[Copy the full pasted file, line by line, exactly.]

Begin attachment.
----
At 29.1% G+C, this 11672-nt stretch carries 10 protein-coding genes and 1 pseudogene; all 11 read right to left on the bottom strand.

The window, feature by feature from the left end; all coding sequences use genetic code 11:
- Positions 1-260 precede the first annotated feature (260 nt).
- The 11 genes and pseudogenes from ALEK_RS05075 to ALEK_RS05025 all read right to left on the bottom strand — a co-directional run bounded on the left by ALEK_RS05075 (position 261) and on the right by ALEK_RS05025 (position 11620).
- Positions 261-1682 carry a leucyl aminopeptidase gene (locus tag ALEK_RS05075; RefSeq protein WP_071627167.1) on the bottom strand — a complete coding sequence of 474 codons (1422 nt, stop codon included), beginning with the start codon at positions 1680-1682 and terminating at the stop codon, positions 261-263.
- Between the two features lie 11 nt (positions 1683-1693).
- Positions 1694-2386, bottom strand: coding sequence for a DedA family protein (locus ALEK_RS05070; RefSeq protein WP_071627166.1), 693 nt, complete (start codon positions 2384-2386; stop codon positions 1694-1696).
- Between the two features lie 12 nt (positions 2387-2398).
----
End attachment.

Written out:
At 29.1% G+C, this 11672-nt stretch carries 10 protein-coding genes and 1 pseudogene; all 11 read right to left on the bottom strand.

The window, feature by feature from the left end; all coding sequences use genetic code 11:
- Positions 1-260 precede the first annotated feature (260 nt).
- The 11 genes and pseudogenes from ALEK_RS05075 to ALEK_RS05025 all read right to left on the bottom strand — a co-directional run bounded on the left by ALEK_RS05075 (position 261) and on the right by ALEK_RS05025 (position 11620).
- Positions 261-1682 carry a leucyl aminopeptidase gene (locus tag ALEK_RS05075; RefSeq protein WP_071627167.1) on the bottom strand — a complete coding sequence of 474 codons (1422 nt, stop codon included), beginning with the start codon at positions 1680-1682 and terminating at the stop codon, positions 261-263.
- Between the two features lie 11 nt (positions 1683-1693).
- Positions 1694-2386, bottom strand: coding sequence for a DedA family protein (locus ALEK_RS05070; RefSeq protein WP_071627166.1), 693 nt, complete (start codon positions 2384-2386; stop codon positions 1694-1696).
- Between the two features lie 12 nt (positions 2387-2398).